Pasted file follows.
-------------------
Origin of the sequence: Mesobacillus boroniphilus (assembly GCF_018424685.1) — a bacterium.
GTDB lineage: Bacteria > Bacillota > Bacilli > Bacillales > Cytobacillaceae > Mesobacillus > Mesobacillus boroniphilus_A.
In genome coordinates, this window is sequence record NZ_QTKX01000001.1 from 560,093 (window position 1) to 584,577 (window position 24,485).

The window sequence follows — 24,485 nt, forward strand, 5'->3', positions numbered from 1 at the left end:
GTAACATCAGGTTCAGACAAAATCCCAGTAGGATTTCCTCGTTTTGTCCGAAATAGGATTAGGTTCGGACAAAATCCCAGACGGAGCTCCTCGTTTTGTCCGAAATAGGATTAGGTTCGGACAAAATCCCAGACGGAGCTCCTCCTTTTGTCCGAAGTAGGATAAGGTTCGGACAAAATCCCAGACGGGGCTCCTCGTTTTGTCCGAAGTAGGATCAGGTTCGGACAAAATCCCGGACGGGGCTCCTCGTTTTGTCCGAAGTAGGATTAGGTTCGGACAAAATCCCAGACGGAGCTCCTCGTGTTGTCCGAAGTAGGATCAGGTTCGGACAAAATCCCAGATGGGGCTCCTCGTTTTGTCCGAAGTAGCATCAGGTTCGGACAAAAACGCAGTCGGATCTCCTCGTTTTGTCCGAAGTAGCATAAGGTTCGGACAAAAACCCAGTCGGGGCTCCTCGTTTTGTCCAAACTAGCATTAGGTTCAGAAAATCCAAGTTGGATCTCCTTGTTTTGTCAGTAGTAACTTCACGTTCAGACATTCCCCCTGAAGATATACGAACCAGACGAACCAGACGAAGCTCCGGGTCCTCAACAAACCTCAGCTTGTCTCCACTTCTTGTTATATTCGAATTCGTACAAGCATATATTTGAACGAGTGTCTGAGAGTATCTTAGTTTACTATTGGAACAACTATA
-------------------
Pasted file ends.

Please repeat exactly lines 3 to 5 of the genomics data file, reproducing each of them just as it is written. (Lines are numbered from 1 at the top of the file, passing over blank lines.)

In genome coordinates, this window is sequence record NZ_QTKX01000001.1 from 560,093 (window position 1) to 584,577 (window position 24,485).

The window sequence follows — 24,485 nt, forward strand, 5'->3', positions numbered from 1 at the left end:
GTAACATCAGGTTCAGACAAAATCCCAGTAGGATTTCCTCGTTTTGTCCGAAATAGGATTAGGTTCGGACAAAATCCCAGACGGAGCTCCTCGTTTTGTCCGAAATAGGATTAGGTTCGGACAAAATCCCAGACGGAGCTCCTCCTTTTGTCCGAAGTAGGATAAGGTTCGGACAAAATCCCAGACGGGGCTCCTCGTTTTGTCCGAAGTAGGATCAGGTTCGGACAAAATCCCGGACGGGGCTCCTCGTTTTGTCCGAAGTAGGATTAGGTTCGGACAAAATCCCAGACGGAGCTCCTCGTGTTGTCCGAAGTAGGATCAGGTTCGGACAAAATCCCAGATGGGGCTCCTCGTTTTGTCCGAAGTAGCATCAGGTTCGGACAAAAACGCAGTCGGATCTCCTCGTTTTGTCCGAAGTAGCATAAGGTTCGGACAAAAACCCAGTCGGGGCTCCTCGTTTTGTCCAAACTAGCATTAGGTTCAGAAAATCCAAGTTGGATCTCCTTGTTTTGTCAGTAGTAACTTCACGTTCAGACATTCCCCCTGAAGATATACGAACCAGACGAACCAGACGAAGCTCCGGGTCCTCAACAAACCTCAGCTTGTCTCCACTTCTTGTTATATTCGAATTCGTACAAGCATATATTTGAACGAGTGTCTGAGAGTATCTTAGTTTACTATTGGAACAACTATA